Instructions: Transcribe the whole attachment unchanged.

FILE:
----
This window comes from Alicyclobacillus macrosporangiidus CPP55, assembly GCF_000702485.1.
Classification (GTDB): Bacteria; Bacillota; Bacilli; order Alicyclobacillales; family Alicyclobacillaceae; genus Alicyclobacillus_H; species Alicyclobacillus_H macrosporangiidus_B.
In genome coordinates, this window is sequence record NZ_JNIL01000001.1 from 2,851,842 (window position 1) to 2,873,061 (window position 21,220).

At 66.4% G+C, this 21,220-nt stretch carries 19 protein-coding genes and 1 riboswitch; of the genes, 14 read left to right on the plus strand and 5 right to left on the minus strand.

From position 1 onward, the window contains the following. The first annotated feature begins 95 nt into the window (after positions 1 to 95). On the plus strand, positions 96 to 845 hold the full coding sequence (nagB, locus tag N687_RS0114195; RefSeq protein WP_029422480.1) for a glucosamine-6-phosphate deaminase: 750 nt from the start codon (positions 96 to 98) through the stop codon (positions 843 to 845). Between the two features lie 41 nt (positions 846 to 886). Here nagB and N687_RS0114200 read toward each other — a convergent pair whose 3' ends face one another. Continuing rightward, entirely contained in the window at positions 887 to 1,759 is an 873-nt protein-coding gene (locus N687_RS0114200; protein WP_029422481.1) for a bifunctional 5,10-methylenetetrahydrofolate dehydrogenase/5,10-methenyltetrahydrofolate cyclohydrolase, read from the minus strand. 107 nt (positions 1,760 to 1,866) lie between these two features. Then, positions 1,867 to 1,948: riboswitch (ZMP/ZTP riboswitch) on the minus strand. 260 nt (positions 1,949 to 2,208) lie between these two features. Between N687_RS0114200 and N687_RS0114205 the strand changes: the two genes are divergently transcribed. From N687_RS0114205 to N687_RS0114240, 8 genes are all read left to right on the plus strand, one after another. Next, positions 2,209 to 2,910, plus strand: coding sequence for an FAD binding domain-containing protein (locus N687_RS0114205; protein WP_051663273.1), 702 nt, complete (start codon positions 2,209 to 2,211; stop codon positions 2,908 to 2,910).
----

This window comes from Alicyclobacillus macrosporangiidus CPP55, assembly GCF_000702485.1.
Classification (GTDB): Bacteria; Bacillota; Bacilli; order Alicyclobacillales; family Alicyclobacillaceae; genus Alicyclobacillus_H; species Alicyclobacillus_H macrosporangiidus_B.
In genome coordinates, this window is sequence record NZ_JNIL01000001.1 from 2,851,842 (window position 1) to 2,873,061 (window position 21,220).

At 66.4% G+C, this 21,220-nt stretch carries 19 protein-coding genes and 1 riboswitch; of the genes, 14 read left to right on the plus strand and 5 right to left on the minus strand.

From position 1 onward, the window contains the following. The first annotated feature begins 95 nt into the window (after positions 1 to 95). On the plus strand, positions 96 to 845 hold the full coding sequence (nagB, locus tag N687_RS0114195; RefSeq protein WP_029422480.1) for a glucosamine-6-phosphate deaminase: 750 nt from the start codon (positions 96 to 98) through the stop codon (positions 843 to 845). Between the two features lie 41 nt (positions 846 to 886). Here nagB and N687_RS0114200 read toward each other — a convergent pair whose 3' ends face one another. Continuing rightward, entirely contained in the window at positions 887 to 1,759 is an 873-nt protein-coding gene (locus N687_RS0114200; protein WP_029422481.1) for a bifunctional 5,10-methylenetetrahydrofolate dehydrogenase/5,10-methenyltetrahydrofolate cyclohydrolase, read from the minus strand. 107 nt (positions 1,760 to 1,866) lie between these two features. Then, positions 1,867 to 1,948: riboswitch (ZMP/ZTP riboswitch) on the minus strand. 260 nt (positions 1,949 to 2,208) lie between these two features. Between N687_RS0114200 and N687_RS0114205 the strand changes: the two genes are divergently transcribed. From N687_RS0114205 to N687_RS0114240, 8 genes are all read left to right on the plus strand, one after another. Next, positions 2,209 to 2,910, plus strand: coding sequence for an FAD binding domain-containing protein (locus N687_RS0114205; protein WP_051663273.1), 702 nt, complete (start codon positions 2,209 to 2,211; stop codon positions 2,908 to 2,910).